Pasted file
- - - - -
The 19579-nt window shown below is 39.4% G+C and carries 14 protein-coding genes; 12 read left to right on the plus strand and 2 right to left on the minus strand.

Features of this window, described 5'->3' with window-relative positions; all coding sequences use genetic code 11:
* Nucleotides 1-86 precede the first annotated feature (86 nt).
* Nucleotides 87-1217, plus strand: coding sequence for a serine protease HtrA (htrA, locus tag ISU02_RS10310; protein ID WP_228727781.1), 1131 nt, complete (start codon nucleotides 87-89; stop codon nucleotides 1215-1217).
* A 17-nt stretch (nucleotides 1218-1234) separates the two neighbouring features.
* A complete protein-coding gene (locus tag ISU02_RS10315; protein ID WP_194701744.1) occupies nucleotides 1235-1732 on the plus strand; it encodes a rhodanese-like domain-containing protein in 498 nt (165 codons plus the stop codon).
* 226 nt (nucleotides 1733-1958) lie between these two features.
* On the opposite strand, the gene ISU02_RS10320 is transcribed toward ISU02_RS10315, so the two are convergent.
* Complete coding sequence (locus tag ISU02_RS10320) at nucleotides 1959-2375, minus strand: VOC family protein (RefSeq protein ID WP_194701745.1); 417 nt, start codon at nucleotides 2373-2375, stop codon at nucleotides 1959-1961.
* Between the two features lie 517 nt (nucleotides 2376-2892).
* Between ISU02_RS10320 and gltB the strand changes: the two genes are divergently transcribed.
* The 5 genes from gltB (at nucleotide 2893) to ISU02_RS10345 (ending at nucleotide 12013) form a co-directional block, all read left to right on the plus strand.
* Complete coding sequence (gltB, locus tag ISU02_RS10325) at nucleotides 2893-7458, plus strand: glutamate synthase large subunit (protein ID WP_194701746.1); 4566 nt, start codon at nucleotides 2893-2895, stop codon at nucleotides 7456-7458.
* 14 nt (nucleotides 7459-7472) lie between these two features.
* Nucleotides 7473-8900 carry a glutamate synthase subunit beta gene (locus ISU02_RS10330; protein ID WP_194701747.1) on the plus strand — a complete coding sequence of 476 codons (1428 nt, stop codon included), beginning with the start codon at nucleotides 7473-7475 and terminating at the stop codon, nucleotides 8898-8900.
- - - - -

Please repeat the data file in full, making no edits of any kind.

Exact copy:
The 19579-nt window shown below is 39.4% G+C and carries 14 protein-coding genes; 12 read left to right on the plus strand and 2 right to left on the minus strand.

Features of this window, described 5'->3' with window-relative positions; all coding sequences use genetic code 11:
* Nucleotides 1-86 precede the first annotated feature (86 nt).
* Nucleotides 87-1217, plus strand: coding sequence for a serine protease HtrA (htrA, locus tag ISU02_RS10310; protein ID WP_228727781.1), 1131 nt, complete (start codon nucleotides 87-89; stop codon nucleotides 1215-1217).
* A 17-nt stretch (nucleotides 1218-1234) separates the two neighbouring features.
* A complete protein-coding gene (locus tag ISU02_RS10315; protein ID WP_194701744.1) occupies nucleotides 1235-1732 on the plus strand; it encodes a rhodanese-like domain-containing protein in 498 nt (165 codons plus the stop codon).
* 226 nt (nucleotides 1733-1958) lie between these two features.
* On the opposite strand, the gene ISU02_RS10320 is transcribed toward ISU02_RS10315, so the two are convergent.
* Complete coding sequence (locus tag ISU02_RS10320) at nucleotides 1959-2375, minus strand: VOC family protein (RefSeq protein ID WP_194701745.1); 417 nt, start codon at nucleotides 2373-2375, stop codon at nucleotides 1959-1961.
* Between the two features lie 517 nt (nucleotides 2376-2892).
* Between ISU02_RS10320 and gltB the strand changes: the two genes are divergently transcribed.
* The 5 genes from gltB (at nucleotide 2893) to ISU02_RS10345 (ending at nucleotide 12013) form a co-directional block, all read left to right on the plus strand.
* Complete coding sequence (gltB, locus tag ISU02_RS10325) at nucleotides 2893-7458, plus strand: glutamate synthase large subunit (protein ID WP_194701746.1); 4566 nt, start codon at nucleotides 2893-2895, stop codon at nucleotides 7456-7458.
* 14 nt (nucleotides 7459-7472) lie between these two features.
* Nucleotides 7473-8900 carry a glutamate synthase subunit beta gene (locus ISU02_RS10330; protein ID WP_194701747.1) on the plus strand — a complete coding sequence of 476 codons (1428 nt, stop codon included), beginning with the start codon at nucleotides 7473-7475 and terminating at the stop codon, nucleotides 8898-8900.